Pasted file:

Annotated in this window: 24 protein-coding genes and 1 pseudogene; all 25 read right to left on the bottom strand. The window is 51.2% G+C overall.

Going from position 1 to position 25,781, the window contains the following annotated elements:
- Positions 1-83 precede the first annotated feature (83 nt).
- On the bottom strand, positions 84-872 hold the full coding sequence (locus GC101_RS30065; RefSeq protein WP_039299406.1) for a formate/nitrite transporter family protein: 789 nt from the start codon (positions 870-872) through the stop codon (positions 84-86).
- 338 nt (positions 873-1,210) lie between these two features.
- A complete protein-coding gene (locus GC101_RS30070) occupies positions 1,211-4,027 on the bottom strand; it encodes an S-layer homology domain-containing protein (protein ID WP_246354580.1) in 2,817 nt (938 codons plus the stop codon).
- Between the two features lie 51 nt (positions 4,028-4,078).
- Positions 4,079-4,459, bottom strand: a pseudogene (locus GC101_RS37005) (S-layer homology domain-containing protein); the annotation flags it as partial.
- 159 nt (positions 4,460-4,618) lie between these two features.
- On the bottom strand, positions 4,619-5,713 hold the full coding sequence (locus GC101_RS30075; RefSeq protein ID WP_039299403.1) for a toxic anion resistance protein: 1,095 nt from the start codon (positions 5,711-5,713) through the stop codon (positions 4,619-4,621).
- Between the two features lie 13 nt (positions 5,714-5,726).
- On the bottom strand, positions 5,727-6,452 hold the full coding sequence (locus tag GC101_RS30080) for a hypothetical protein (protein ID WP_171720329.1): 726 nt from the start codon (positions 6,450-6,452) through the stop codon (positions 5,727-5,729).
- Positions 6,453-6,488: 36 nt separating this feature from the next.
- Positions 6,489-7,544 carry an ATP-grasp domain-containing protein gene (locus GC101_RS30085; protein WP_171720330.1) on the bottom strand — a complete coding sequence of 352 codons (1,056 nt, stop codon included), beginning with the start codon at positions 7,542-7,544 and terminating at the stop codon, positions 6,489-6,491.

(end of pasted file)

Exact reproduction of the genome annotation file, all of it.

Annotated in this window: 24 protein-coding genes and 1 pseudogene; all 25 read right to left on the bottom strand. The window is 51.2% G+C overall.

Going from position 1 to position 25,781, the window contains the following annotated elements:
- Positions 1-83 precede the first annotated feature (83 nt).
- On the bottom strand, positions 84-872 hold the full coding sequence (locus GC101_RS30065; RefSeq protein WP_039299406.1) for a formate/nitrite transporter family protein: 789 nt from the start codon (positions 870-872) through the stop codon (positions 84-86).
- 338 nt (positions 873-1,210) lie between these two features.
- A complete protein-coding gene (locus GC101_RS30070) occupies positions 1,211-4,027 on the bottom strand; it encodes an S-layer homology domain-containing protein (protein ID WP_246354580.1) in 2,817 nt (938 codons plus the stop codon).
- Between the two features lie 51 nt (positions 4,028-4,078).
- Positions 4,079-4,459, bottom strand: a pseudogene (locus GC101_RS37005) (S-layer homology domain-containing protein); the annotation flags it as partial.
- 159 nt (positions 4,460-4,618) lie between these two features.
- On the bottom strand, positions 4,619-5,713 hold the full coding sequence (locus GC101_RS30075; RefSeq protein ID WP_039299403.1) for a toxic anion resistance protein: 1,095 nt from the start codon (positions 5,711-5,713) through the stop codon (positions 4,619-4,621).
- Between the two features lie 13 nt (positions 5,714-5,726).
- On the bottom strand, positions 5,727-6,452 hold the full coding sequence (locus tag GC101_RS30080) for a hypothetical protein (protein ID WP_171720329.1): 726 nt from the start codon (positions 6,450-6,452) through the stop codon (positions 5,727-5,729).
- Positions 6,453-6,488: 36 nt separating this feature from the next.
- Positions 6,489-7,544 carry an ATP-grasp domain-containing protein gene (locus GC101_RS30085; protein WP_171720330.1) on the bottom strand — a complete coding sequence of 352 codons (1,056 nt, stop codon included), beginning with the start codon at positions 7,542-7,544 and terminating at the stop codon, positions 6,489-6,491.